Competition Commission targets SA’s already struggling poultry sector
South Africa’s poultry industry has suffered crippling losses from the power crisis and bird flu. However, the Competition Commission believes it’s uncompetitive and wants to set things right.
South Africa’s poultry industry has barely recovered from the ravages of the bird flu outbreak, rolling blackouts, collapsing infrastructure, access to clean water and depressed consumer demand.
Three of the country’s major poultry producers — Astral Foods, Quantum and RCL reported losses for the year, caused by the outbreaks of bird flu and the costs associated with culling, plus rolling blackouts.
Now, the Competition Commission has stepped in to deal what could be the death blow to the foundering sector, by announcing that it will embark on a market inquiry targeting the poultry industry value chain.
This comes weeks after temporary rebates on the import duties of chicken were introduced and at the worst time for the poultry sector. Last year, Astral Foods posted its first losses in 23 years, due to the impact of the power crisis and bird flu. It also spent more than R2.1-billion in the 2023 financial year on water, culling and alleviating the impact of rolling blackouts.
Egg producer Quantum Foods reported a R35-million loss in the year to end-September, while RCL Foods issued an update in October, stating that profits were likely to be a thing of the past, as most of its inland sites had been affected by avian flu, forcing it to cull about 410,000 birds, which cost it R115-million.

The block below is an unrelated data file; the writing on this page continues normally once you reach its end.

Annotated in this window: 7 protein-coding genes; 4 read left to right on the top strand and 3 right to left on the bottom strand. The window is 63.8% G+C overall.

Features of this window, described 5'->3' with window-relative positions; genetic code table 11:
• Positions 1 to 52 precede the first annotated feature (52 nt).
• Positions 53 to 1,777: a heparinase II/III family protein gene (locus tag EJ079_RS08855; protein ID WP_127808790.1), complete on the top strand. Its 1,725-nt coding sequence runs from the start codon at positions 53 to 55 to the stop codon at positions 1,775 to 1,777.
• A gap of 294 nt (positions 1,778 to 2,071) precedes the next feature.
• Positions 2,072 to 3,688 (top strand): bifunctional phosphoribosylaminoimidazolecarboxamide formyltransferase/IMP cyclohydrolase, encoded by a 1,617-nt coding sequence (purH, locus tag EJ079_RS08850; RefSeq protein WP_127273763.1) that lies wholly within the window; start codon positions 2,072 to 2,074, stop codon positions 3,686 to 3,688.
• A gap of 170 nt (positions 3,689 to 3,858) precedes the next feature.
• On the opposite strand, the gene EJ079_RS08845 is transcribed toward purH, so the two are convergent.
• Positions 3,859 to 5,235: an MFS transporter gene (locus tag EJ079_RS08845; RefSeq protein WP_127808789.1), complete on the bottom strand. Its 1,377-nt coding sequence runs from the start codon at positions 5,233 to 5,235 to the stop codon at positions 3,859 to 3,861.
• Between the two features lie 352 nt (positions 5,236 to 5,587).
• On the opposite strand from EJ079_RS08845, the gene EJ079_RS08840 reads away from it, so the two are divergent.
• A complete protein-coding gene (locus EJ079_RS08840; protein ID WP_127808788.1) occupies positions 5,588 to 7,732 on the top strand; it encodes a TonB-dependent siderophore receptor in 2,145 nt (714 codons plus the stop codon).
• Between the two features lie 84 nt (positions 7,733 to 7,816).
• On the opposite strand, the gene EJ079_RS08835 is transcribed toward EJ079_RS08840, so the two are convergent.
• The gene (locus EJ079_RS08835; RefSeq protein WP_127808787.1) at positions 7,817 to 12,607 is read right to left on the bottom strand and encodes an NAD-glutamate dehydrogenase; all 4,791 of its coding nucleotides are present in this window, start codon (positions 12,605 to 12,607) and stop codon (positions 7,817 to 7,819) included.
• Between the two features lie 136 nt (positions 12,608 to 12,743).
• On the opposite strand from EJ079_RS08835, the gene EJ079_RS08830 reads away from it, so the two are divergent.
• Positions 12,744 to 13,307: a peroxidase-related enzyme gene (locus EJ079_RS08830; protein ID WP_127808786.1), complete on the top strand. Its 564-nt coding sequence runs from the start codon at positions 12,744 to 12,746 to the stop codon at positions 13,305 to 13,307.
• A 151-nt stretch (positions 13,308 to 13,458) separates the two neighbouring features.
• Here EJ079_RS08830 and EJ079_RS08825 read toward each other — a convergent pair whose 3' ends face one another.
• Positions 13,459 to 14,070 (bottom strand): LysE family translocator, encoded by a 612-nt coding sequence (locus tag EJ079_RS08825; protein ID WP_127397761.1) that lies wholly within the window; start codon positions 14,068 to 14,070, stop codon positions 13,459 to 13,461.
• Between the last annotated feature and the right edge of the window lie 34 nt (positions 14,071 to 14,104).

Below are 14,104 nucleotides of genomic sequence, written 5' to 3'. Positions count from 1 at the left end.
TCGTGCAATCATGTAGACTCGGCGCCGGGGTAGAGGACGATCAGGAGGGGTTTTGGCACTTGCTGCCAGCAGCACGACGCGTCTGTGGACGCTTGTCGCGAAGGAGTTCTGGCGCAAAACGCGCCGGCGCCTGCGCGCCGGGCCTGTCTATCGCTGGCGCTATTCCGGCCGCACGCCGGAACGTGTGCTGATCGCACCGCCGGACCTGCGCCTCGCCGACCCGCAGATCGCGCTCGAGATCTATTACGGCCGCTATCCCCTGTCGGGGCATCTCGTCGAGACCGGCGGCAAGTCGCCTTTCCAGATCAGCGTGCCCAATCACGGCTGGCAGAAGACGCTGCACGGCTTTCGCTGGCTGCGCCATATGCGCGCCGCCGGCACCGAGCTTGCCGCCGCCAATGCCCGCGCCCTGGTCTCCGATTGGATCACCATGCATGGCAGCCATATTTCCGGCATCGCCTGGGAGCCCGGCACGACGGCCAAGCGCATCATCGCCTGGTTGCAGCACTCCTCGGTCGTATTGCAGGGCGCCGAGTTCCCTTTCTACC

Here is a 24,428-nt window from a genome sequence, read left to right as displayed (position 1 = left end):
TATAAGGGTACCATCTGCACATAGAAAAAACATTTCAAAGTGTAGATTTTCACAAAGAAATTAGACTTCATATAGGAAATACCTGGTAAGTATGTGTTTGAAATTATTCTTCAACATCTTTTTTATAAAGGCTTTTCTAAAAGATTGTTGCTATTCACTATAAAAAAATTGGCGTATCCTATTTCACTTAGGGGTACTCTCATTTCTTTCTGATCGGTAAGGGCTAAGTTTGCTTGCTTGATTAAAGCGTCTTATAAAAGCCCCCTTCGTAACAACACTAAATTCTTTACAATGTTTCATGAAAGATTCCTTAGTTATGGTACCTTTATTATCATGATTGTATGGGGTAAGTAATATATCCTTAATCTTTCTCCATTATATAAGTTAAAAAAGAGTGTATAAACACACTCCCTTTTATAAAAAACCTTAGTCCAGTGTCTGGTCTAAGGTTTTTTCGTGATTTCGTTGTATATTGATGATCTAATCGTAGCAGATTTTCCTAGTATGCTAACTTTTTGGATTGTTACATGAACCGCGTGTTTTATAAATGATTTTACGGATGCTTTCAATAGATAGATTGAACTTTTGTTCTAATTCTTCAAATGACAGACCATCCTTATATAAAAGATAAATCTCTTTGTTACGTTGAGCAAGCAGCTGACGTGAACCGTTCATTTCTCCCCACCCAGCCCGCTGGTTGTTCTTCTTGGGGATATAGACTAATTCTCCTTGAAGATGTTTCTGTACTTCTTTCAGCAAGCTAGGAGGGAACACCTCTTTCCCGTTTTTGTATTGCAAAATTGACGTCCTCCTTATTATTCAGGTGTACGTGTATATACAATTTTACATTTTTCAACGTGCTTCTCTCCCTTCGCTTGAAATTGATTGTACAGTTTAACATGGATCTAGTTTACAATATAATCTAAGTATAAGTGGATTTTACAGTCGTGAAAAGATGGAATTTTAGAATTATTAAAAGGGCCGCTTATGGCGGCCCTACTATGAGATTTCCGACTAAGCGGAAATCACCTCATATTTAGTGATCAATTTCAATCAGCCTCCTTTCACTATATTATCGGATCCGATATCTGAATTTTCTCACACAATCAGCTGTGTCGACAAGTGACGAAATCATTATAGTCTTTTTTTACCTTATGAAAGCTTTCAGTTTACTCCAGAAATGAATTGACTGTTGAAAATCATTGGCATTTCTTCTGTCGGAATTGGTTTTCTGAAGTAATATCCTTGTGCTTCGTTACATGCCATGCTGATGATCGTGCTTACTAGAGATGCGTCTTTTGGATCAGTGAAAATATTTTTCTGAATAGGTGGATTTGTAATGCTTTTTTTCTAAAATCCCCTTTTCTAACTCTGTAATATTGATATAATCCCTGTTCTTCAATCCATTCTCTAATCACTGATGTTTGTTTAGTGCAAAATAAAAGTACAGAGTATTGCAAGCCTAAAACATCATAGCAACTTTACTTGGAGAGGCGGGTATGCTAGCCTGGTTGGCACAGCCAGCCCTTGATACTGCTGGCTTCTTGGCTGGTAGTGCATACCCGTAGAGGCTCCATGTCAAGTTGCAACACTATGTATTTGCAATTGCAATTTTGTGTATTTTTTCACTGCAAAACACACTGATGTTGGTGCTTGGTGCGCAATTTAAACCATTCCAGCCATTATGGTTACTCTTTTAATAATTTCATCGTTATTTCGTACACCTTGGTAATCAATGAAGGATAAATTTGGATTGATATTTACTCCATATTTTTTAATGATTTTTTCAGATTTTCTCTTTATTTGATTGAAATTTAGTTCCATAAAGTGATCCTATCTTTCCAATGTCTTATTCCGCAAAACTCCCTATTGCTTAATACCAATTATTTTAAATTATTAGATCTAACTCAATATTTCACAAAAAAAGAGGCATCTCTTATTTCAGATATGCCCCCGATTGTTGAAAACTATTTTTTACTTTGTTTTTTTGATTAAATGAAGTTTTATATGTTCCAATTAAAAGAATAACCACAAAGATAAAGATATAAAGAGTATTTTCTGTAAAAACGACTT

Last month, producers appeared to be slightly more hopeful. On 31 January, Astral said it expected to return to profitability in the first quarter of the financial year ending 30 September, after it had made good headway in addressing some of its recent issues.
It had maintained emergency backup generator capacity at all its operations; benefited from lower stages of rolling blackouts, which helped reduce diesel costs; put uninterrupted water supply systems in place to reduce downtime; kept feeding costs low; and normalised the poultry sales mix, which was previously affected by heavy promotional discounting.
However, the commission is convinced that the poultry industry is uncompetitive. Its chief economist, James Hodge, said that its market inquiry was aimed at improving the competitiveness of the industry to the benefit of consumers and smaller participants — particularly previously disadvantaged producers.
The poultry industry supplies 65% of all animal protein consumed in South Africa. It is also the largest contributor to the agricultural sector, with a total annual gross value of production of almost R72-billion in 2022, which accounted for 17.1% of total agricultural gross value and 40.3% of total animal product gross value.
The SA poultry industry is dominated by a few, large companies that meet most of the demand for eggs and chickens, feed and day-old chicks.
South Africa’s Poultry Sector Master Plan has been in place since November 2019 — it is designed to promote the development and transformation of the sector, but the commission said because it was a negotiated agreement between the public sector and the industry, it cannot address the structure, outcomes and conduct that are likely to adversely affect competition, so it is complementary to a market inquiry. DM